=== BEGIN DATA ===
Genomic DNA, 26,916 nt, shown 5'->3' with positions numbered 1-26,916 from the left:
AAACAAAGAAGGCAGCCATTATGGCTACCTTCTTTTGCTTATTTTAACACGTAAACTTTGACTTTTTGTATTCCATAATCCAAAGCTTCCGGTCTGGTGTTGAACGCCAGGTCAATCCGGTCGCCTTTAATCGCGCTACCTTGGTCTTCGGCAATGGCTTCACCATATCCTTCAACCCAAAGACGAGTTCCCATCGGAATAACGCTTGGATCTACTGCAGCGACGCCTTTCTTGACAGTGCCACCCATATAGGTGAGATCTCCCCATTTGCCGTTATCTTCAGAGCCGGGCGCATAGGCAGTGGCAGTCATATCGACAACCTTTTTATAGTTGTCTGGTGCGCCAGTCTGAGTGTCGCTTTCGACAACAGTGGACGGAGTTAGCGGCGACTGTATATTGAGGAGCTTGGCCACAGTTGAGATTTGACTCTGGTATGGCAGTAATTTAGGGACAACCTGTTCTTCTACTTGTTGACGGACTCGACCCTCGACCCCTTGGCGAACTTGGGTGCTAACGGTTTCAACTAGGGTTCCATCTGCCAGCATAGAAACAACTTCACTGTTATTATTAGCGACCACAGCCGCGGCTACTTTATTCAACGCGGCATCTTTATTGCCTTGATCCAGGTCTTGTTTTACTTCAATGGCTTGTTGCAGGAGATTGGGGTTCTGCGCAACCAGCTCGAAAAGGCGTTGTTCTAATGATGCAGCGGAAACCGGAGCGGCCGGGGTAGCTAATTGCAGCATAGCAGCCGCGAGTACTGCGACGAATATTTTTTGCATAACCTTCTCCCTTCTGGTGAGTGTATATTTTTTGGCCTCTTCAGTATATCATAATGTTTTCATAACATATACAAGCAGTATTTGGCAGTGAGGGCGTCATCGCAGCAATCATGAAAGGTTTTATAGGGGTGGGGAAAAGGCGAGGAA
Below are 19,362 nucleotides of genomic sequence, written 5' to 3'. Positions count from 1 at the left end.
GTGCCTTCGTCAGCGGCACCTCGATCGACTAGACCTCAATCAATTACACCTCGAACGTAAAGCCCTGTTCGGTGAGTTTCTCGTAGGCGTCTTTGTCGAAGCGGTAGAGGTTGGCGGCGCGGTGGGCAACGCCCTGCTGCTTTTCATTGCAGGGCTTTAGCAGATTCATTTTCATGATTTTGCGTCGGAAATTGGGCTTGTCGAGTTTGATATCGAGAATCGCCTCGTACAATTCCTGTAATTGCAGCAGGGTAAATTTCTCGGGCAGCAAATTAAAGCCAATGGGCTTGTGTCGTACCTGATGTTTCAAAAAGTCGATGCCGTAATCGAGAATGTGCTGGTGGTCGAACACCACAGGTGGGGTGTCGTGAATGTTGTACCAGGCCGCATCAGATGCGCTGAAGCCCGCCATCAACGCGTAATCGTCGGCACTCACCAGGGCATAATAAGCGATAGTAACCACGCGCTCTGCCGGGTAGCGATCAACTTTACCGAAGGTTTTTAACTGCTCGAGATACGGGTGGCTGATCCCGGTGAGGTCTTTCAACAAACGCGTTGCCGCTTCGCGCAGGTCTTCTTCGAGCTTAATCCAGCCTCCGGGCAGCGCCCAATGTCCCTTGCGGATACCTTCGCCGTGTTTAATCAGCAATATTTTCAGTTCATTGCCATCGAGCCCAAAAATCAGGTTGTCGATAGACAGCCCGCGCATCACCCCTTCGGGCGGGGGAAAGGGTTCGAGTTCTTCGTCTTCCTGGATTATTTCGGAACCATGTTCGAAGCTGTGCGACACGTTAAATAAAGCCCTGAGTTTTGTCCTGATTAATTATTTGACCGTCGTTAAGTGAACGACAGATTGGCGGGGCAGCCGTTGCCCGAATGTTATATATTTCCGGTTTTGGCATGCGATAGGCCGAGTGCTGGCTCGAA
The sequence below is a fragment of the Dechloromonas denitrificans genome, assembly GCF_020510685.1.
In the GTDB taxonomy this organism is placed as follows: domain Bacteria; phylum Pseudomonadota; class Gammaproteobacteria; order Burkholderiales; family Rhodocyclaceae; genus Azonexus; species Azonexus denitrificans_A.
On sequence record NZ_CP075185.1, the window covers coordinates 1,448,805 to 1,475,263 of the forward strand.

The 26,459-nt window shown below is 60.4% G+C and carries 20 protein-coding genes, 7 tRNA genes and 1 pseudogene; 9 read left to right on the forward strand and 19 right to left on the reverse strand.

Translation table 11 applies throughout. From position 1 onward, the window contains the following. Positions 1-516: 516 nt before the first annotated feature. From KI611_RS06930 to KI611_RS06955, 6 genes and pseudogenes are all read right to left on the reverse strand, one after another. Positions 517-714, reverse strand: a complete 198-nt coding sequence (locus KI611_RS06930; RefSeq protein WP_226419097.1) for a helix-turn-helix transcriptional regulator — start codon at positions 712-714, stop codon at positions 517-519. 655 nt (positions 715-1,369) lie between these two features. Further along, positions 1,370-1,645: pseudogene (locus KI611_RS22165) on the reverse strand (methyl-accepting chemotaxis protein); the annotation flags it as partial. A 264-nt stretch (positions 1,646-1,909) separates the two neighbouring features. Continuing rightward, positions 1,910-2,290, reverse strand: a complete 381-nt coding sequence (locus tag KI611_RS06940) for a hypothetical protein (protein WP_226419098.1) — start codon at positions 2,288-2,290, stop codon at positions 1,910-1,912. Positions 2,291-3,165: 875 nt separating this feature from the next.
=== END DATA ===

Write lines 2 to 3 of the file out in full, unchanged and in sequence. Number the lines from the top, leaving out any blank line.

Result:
AAACAAAGAAGGCAGCCATTATGGCTACCTTCTTTTGCTTATTTTAACACGTAAACTTTGACTTTTTGTATTCCATAATCCAAAGCTTCCGGTCTGGTGTTGAACGCCAGGTCAATCCGGTCGCCTTTAATCGCGCTACCTTGGTCTTCGGCAATGGCTTCACCATATCCTTCAACCCAAAGACGAGTTCCCATCGGAATAACGCTTGGATCTACTGCAGCGACGCCTTTCTTGACAGTGCCACCCATATAGGTGAGATCTCCCCATTTGCCGTTATCTTCAGAGCCGGGCGCATAGGCAGTGGCAGTCATATCGACAACCTTTTTATAGTTGTCTGGTGCGCCAGTCTGAGTGTCGCTTTCGACAACAGTGGACGGAGTTAGCGGCGACTGTATATTGAGGAGCTTGGCCACAGTTGAGATTTGACTCTGGTATGGCAGTAATTTAGGGACAACCTGTTCTTCTACTTGTTGACGGACTCGACCCTCGACCCCTTGGCGAACTTGGGTGCTAACGGTTTCAACTAGGGTTCCATCTGCCAGCATAGAAACAACTTCACTGTTATTATTAGCGACCACAGCCGCGGCTACTTTATTCAACGCGGCATCTTTATTGCCTTGATCCAGGTCTTGTTTTACTTCAATGGCTTGTTGCAGGAGATTGGGGTTCTGCGCAACCAGCTCGAAAAGGCGTTGTTCTAATGATGCAGCGGAAACCGGAGCGGCCGGGGTAGCTAATTGCAGCATAGCAGCCGCGAGTACTGCGACGAATATTTTTTGCATAACCTTCTCCCTTCTGGTGAGTGTATATTTTTTGGCCTCTTCAGTATATCATAATGTTTTCATAACATATACAAGCAGTATTTGGCAGTGAGGGCGTCATCGCAGCAATCATGAAAGGTTTTATAGGGGTGGGGAAAAGGCGAGGAA
Below are 19,362 nucleotides of genomic sequence, written 5' to 3'. Positions count from 1 at the left end.